Therefore, I urge you to always study the context of scripture, because if you cherry-pick verses you may easily get confused to which "God" and which "Lord" the verse is talking about.

Lord Jesus

To further add to the confusion, God the Father, Jesus Christ and the Holy Spirit are all addressed as "Lord" with no clear distinction to which one the author was referring. For example:

For to this end Christ died and lived again, that he might be Lord both of the dead and of the living. -- Romans 14:9 (ESV)

and

Now the Lord is the Spirit, and where the Spirit of the Lord is, there is freedom. -- 2 Corinthians 3:17

Yet they would translate Paul's words:

There is one body and one Spirit, just as you were called in one hope of your calling; one Lord, one faith, one baptism; -- Ephesians 4:4-5 (NKJV)

Clearly there are now more than one "Lord" in our modern English bibles. So what could Paul have meant?

Trinitarians would be quick to point out this "proof" that the Father, the Son and the Holy Spirit is one Lord. If this was true, then "Lord Pilate" (Matthew 27:63), the "Lord Agrippa" (Acts 26:19) and as well as all husbands (1 Peter 3:6) should also be included in the "Trinity".

Sadly, this tampering with God's name causes confusion with verses like:

Now the Lord is the Spirit; and where the Spirit of the Lord is, there is liberty. But we all, with unveiled face, beholding as in a mirror the glory of the Lord, are being transformed into the same image from glory to glory, just as by the Spirit of the Lord. -- 2 Corinthians 3:17-18 (NKJV)

A common assumption is that Jesus is the Spirit, but Jesus himself said himself:

“But the hour is coming, and now is, when the true worshipers will worship the Father in spirit and truth; for the Father is seeking such to worship Him. God is Spirit, and those who worship Him must worship in spirit and truth.” -- John 4:23-24 (NKJV)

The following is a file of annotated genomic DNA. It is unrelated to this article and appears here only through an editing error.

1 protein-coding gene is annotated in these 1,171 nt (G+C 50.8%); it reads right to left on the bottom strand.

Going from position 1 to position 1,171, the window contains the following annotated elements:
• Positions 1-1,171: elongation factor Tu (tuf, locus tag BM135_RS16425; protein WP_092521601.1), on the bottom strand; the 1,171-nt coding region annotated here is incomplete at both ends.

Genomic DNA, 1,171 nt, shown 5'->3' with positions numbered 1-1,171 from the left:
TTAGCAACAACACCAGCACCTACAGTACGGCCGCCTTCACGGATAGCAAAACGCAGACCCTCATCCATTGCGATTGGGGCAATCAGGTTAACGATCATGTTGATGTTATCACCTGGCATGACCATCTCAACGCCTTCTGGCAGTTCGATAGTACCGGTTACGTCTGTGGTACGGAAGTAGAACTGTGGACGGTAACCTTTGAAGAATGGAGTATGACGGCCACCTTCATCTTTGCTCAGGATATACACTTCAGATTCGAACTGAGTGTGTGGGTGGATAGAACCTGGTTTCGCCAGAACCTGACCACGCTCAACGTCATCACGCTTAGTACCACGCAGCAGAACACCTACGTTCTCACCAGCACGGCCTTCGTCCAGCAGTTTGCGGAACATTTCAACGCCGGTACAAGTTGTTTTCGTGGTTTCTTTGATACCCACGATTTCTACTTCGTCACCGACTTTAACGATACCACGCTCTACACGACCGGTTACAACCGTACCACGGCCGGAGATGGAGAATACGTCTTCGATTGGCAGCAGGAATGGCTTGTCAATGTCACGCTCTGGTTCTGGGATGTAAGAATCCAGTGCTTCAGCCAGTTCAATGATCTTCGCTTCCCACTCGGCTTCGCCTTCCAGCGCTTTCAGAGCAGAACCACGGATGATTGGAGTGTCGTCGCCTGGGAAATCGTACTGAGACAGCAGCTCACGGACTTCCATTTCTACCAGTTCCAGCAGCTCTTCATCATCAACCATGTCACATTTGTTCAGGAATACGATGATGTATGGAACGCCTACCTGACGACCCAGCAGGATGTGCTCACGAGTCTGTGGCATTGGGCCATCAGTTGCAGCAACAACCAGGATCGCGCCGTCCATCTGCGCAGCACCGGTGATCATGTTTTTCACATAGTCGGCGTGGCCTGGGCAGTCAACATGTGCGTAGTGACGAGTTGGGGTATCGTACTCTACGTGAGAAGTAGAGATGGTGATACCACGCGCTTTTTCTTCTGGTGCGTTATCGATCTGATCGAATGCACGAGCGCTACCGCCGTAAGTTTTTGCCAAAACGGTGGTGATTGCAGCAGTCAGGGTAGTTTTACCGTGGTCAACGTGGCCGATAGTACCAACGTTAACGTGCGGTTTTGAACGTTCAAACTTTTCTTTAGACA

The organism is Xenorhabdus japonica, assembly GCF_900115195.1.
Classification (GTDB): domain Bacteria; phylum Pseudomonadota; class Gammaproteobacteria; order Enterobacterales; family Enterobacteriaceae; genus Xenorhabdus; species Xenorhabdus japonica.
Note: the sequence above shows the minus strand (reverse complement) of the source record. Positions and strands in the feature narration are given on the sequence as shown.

Other lords

The Greek word "kurios" means Lord. That same word which substitutes God's name and also often refers to Jesus are also used in the following contexts:

  • Property owners (Matthew 20:8), translated as “owner” in NIV
  • Heads of households (Mark 13:35), translated as “owner”
  • Slave owners (Matthew 10:24), translated as “master”
  • Husbands (1 Peter 3:6), translated as “master” in NIV
  • A son called his father "Lord" (Matthew 21:30), translated as “sir”
  • The Roman Emperor (Acts 25:26), translated as “His Majesty”
  • The King (Acts 26:19), translated as "King"
  • Roman authorities (Matthew 27:63), translated as “sir”

That is why it is important to indicate to which "lord" one is referring. For example in a mixed community of different religions, everyone could serve the "lord" together, but each one could have a different "lord" in mind.

Knowing God's name

Moses wrote:

“But indeed for this purpose I have raised you up, that I may show My power in you, and that My name may be declared in all the earth.” -- Exodus 9:16 (NKJV)

and

YHVH bless you and keep you; YHVH make His face shine upon you, and be gracious to you; YHVH lift up His countenance upon you, and give you peace.”

“So they shall put My name on the children of Israel, and I will bless them.”

-- Numbers 6:24-27 (NKJV)

For an English reader this, make no sense because in the Western culture a name is simply a way to addressed someone. If we do not even know how to correctly pronounce YHVH, how can it be declared in all the earth or can God expect children to have the same name?

However, the Hebrew word שֵׁם ("shem") translated as "name" means much more than a simple designation. It also means character, ownership or reputation. This completely changes the meaning of the above scriptures.

Instead of teaching people what to call God, we should rather declare His character (who He is) and His authority (what He does or will do) in all the earth and teach our children to do the same.